The writ should be granted if for no other reason than the opinion of the present court of appeal is in direct conflict with these two decisions of other courts of appeal. Art. VII, Section 11 La. Constitution.
There is no authority whatsoever for the statement in the court of appeal opinion that "the sole purpose of a succession administration is payment of the debts of the succession." There may well be many other purposes, such as conservation and orderly management of a decedent's property pending its distribution.
Furthermore, once an administration has been provoked (as any heir has the right to do, see Succession of Houssiere, cited above), the Code of Civil Procedure has recognized procedures to terminate the administration and to send the heirs into possession. These do not include an ex cathedra announcement by a reviewing court that such will be done.
In intestate successions, an heir may petition to be sent into possession under benefit of inventory "at any time after homologation of the final tableau of distribution." Art. 3361. However, aside from the circumstance that the writ application positively shows no tableau of distribution has ever been filed, a contradictory hearing must be had on the petition of an heir to end the administration.
The succession representative himself may petition for discharge and receive it, upon making satisfactory proof to the court that the creditors have been paid and the balance of the succession properly distributed to the heirs. Art. 3391. By proper proceedings, the appointment of an administrator may be revoked, Article 3181, or he may be removed, Article 3182.
None of these procedures were utilized or are before the appellate courts.
The only issue before the trial and appellate courts was whether the petition for private sale should be approved or disapproved on the issue of whether the sale is in "the best interests of the succession." La.C.Civ.P. Art. 3284. the opposition to the sale attacked it principally on the ground that the property was worth more than the price sought. No attack was made on the validity of the administration.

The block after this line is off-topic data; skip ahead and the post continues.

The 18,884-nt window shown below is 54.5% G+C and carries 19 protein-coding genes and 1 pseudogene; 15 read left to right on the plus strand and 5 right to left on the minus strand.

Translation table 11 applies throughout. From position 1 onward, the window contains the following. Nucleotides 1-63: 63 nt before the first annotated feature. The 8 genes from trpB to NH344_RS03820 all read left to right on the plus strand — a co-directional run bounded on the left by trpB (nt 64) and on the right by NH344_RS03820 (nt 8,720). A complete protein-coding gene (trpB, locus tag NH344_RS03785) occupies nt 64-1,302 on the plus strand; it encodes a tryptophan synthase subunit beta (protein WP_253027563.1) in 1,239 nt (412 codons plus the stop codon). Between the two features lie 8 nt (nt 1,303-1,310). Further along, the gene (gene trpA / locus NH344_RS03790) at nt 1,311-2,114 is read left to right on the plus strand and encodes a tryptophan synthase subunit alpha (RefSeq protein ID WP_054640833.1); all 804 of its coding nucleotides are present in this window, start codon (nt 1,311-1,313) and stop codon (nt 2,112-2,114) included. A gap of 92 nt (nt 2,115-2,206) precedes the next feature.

In connection with testimony on this limited issue, the administrator stated that there were no debts, i. e., no claims filed against the succession. The succession proceedings themselves indicate that the attorney's fee for opening the succession has not been paid, and that the property taxes on the home must be a debt due following the decedent wife's death in 1968. There is also an allegation before us that funeral expenses for the decedent wife have not been paid.
See Tr. 47 "* * * There has been no one that has ever filed a claim against it." Tr. 47-48.
In the hearing on the rule, the administrator's attorney specifically stated that his client was not willing to accept the succession unconditionally. There was testimony that previous efforts to sell the home place through realtors, etc., had been unavailing, which was the reason he requested permission to sell at private sale the property to the person in question at the price offered. The trial court limited the evidence to whether or not the price of $8,000 offered was reasonable. The trial court entered judgment authorizing the sale, finding that the administrator had exercised all due diligence to secure the highest price possible, after full consideration of this testimony (including testimony attacking the price as insufficient).
This court may not be able to take judicial notice of the entire transcript of the proceedings, which is attached to this application for writs. However, since the seeming equities — an unnecessary administration, an insufficient price, etc. — may have influenced this court's refusal to correct what is a plain error of law, I feel it appropriate to refer to the full note of evidence attached to the application.
For these reasons, I respectfully dissent from the refusal of my brethren to grant full review of the serious complaint that positive provisions of our Civil Code and our Code of Civil Procedure have been flouted by the decision here under review.